Despite California’s many efforts to fight global warming, the state’s greenhouse gas emissions rose in 2012, as a nuclear power plant shut down and the drought hit hydroelectric dams hard.
But the increase, it turns out, didn’t last.
Data released by the state on Tuesday show that California’s emissions of carbon dioxide and other heat-trapping gases started falling again in 2013. The drop wasn’t much, just 0.3 percent. The state’s economy still pumped almost 460 million metric tons of greenhouse gases into the atmosphere, according to the California Air Resources Board.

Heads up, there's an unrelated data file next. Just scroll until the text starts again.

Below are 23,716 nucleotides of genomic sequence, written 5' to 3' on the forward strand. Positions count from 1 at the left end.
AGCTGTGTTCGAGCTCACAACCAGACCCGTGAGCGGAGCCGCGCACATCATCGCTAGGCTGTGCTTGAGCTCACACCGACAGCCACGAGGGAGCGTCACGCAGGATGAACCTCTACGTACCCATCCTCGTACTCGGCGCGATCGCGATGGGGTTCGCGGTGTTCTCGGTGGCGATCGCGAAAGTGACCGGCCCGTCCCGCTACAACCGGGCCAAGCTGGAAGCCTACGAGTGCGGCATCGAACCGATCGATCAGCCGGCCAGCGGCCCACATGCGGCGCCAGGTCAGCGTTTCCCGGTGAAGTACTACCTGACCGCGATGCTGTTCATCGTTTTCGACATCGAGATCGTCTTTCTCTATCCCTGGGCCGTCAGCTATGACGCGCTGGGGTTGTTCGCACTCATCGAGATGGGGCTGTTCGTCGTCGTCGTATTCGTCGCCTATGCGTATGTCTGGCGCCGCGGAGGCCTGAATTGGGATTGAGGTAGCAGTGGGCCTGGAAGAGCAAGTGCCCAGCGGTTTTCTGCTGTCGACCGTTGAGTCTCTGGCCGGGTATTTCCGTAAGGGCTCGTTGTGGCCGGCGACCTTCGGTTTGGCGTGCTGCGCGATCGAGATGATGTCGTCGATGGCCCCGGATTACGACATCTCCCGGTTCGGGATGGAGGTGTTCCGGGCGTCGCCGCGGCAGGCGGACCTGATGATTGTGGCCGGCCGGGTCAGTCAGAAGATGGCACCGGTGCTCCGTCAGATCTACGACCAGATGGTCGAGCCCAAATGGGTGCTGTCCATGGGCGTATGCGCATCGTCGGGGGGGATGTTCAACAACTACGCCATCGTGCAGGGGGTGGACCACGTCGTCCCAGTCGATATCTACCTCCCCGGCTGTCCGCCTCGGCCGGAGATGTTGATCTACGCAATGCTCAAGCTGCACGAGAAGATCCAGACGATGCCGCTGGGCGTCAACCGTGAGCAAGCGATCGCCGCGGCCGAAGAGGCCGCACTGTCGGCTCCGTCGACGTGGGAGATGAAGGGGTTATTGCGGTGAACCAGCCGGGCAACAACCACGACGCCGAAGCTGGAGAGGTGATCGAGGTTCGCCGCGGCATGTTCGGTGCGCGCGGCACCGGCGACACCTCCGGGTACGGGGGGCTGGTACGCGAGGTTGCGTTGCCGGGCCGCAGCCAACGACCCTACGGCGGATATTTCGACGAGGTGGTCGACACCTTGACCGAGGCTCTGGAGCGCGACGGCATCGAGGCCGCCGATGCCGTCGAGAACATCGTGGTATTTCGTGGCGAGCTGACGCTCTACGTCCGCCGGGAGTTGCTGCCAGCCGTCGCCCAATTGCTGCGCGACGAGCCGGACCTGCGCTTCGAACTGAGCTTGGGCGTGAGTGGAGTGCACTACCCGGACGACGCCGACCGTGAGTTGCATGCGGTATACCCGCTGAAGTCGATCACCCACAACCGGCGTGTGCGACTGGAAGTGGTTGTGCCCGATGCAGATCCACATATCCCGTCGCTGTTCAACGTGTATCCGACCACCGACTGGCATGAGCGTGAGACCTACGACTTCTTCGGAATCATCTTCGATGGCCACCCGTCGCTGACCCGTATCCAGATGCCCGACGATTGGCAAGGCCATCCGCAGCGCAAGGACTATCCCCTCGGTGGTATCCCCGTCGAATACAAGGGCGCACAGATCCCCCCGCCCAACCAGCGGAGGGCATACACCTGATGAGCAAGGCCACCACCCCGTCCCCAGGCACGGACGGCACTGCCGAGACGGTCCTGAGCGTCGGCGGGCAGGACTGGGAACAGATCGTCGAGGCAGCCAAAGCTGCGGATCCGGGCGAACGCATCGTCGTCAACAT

But considering the circumstances, state officials still consider that a success.
The California economy grew 2 percent in 2013. At the same time, the deepening drought continued to cut the output of hydroelectric dams, forcing utilities to rely more on power plants burning natural gas. And the owners of the San Onofre nuclear plant north of San Diego decided to close the plant for good. All of those factors could have pushed greenhouse gas emissions higher.View Article